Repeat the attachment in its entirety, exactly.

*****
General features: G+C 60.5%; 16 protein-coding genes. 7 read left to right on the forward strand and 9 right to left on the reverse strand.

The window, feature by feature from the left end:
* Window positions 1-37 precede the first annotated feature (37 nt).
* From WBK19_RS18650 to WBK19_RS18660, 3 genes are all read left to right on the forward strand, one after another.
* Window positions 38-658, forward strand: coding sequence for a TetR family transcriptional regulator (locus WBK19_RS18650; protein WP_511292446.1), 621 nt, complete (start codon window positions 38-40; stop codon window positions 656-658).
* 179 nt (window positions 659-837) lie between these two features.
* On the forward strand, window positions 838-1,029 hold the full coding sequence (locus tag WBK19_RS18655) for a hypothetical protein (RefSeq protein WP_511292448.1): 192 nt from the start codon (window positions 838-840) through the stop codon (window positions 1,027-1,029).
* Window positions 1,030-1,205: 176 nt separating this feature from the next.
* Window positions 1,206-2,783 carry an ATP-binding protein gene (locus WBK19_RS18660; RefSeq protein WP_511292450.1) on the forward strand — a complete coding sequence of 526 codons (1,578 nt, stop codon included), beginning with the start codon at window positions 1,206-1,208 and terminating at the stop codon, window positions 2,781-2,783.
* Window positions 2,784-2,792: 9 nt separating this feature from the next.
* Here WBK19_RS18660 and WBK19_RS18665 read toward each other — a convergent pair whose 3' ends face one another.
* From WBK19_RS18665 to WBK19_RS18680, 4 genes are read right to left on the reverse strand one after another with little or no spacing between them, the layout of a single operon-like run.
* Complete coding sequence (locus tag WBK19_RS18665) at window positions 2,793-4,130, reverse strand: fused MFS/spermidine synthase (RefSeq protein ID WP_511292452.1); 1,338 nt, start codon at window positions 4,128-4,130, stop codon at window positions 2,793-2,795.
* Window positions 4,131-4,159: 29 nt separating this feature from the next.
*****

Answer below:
General features: G+C 60.5%; 16 protein-coding genes. 7 read left to right on the forward strand and 9 right to left on the reverse strand.

The window, feature by feature from the left end:
* Window positions 1-37 precede the first annotated feature (37 nt).
* From WBK19_RS18650 to WBK19_RS18660, 3 genes are all read left to right on the forward strand, one after another.
* Window positions 38-658, forward strand: coding sequence for a TetR family transcriptional regulator (locus WBK19_RS18650; protein WP_511292446.1), 621 nt, complete (start codon window positions 38-40; stop codon window positions 656-658).
* 179 nt (window positions 659-837) lie between these two features.
* On the forward strand, window positions 838-1,029 hold the full coding sequence (locus tag WBK19_RS18655) for a hypothetical protein (RefSeq protein WP_511292448.1): 192 nt from the start codon (window positions 838-840) through the stop codon (window positions 1,027-1,029).
* Window positions 1,030-1,205: 176 nt separating this feature from the next.
* Window positions 1,206-2,783 carry an ATP-binding protein gene (locus WBK19_RS18660; RefSeq protein WP_511292450.1) on the forward strand — a complete coding sequence of 526 codons (1,578 nt, stop codon included), beginning with the start codon at window positions 1,206-1,208 and terminating at the stop codon, window positions 2,781-2,783.
* Window positions 2,784-2,792: 9 nt separating this feature from the next.
* Here WBK19_RS18660 and WBK19_RS18665 read toward each other — a convergent pair whose 3' ends face one another.
* From WBK19_RS18665 to WBK19_RS18680, 4 genes are read right to left on the reverse strand one after another with little or no spacing between them, the layout of a single operon-like run.
* Complete coding sequence (locus tag WBK19_RS18665) at window positions 2,793-4,130, reverse strand: fused MFS/spermidine synthase (RefSeq protein ID WP_511292452.1); 1,338 nt, start codon at window positions 4,128-4,130, stop codon at window positions 2,793-2,795.
* Window positions 4,131-4,159: 29 nt separating this feature from the next.